Updating Surveillance and Contingency Measures for Influenza A(H7N9) in Africa
Following the emergence of the novel influenza A(H7N9) virus in China, countries in Africa have been encouraged to increase their preparedness for the new low pathogenic strain of avian influenza. The Food and Agriculture Organization of the United Nations (FAO) and the African Union's Interafrican Bureau for Animal Resources (AU-IBAR) identified the need to invest in a project that would assist selected African countries to: (i) conduct regular risk assessment on H7N9; (ii) implement risk-based surveillance; and (iii) update their contingency plans.
These countries were selected according to the following criteria: (i) trade with China; (ii) high density of poultry; and (iii) a history of infection with H5N1. Most of these countries had already established surveillance systems and contingency plans to combat the spread of highly pathogenic avian influenza H5N1, which hit Africa in 2006. However, with the advent of low pathogenic A(H7N9), these surveillance and contingency measures need to be updated.
The main difference between the two virus manifestations is that birds that have contracted A(H7N9) do not show clinical signs unlike those infected with the H5N1 virus. A risk-based approach is necessary to identify critical points of entry where surveillance should be targeted and risk management measures enhanced. Such measures include cleaning and disinfection of live bird markets and introducing market rest days with no poultry, among others. Unlike with H5N1, migratory birds and ducks do not seem to play a role in spreading the A(H7N9) virus. The highest risk of spread is associated with legal or illegal trade of live birds through humans, and the avian species most implicated so far are chickens, quail and pigeons.
Until additional donor support can be mobilized to further assist African countries at risk, FAO and AU-IBAR recommend that countries use their own resources to: (i) conduct risk analysis; (ii) identify possible points of entry for the virus in order to target their surveillance; (iii) enhance biosecurity in live bird markets; (iv) strengthen their laboratory capacities on Influenza A diagnosis; and (v) adapt contingency plans developed for H5N1 to the challenges represented by the different epidemiology of the A(H7N9) virus. These measures will better prepare countries for a potential A(H7N9) incursion.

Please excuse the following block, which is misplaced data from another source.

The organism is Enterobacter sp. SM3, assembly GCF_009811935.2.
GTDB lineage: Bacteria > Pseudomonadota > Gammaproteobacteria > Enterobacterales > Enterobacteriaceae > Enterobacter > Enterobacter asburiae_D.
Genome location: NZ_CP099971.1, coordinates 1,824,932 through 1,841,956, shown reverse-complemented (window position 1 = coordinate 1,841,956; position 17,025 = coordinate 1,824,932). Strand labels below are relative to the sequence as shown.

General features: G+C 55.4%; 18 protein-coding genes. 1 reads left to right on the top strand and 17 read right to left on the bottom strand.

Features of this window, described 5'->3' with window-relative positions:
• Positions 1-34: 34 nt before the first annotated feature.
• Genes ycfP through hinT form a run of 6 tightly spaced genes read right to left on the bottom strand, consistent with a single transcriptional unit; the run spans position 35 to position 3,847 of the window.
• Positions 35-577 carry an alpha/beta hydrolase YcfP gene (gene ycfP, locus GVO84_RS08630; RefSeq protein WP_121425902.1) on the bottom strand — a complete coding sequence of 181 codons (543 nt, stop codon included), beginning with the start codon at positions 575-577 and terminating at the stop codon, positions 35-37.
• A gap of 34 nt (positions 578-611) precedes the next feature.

The launch of this project took place in Nairobi, Kenya from 21 to 22 January 2014 with the participation of Chief Veterinary Officers from 11 of the selected African countries and representatives from AU-IBAR, the Centers for Disease Control and Prevention (CDC), the Economic Community of Central African States (ECCAS), FAO, the World Organisation for Animal Health (OIE) and the World Health Organization (WHO). The objectives of the workshop were twofold. The first was to agree on an agenda for the activities that would take place under the project. The second was to reflect on the new challenges the countries face with the potential introduction of the A(H7N9) virus and the required mitigation measures.
The Nairobi workshop was an occasion to revise the workplan for 2014. Among the many discussions which took place, participants placed greater emphasis on good risk communication practices and the need to explore potential sources of additional funding in order to implement the necessary actions identified through risk analysis. As part of capacity building on potential introduction and spread of A(H7N9), FAO and AU-IBAR are now planning a regional workshop for professionals from the selected countries' epidemiology units in the first half of 2014 in order to assist with the implementation of value chain and risk analyses.
More information on Influenza A(H7N9) virus: FAO's Emergency Prevention System for Animal Health (EMPRES-AH)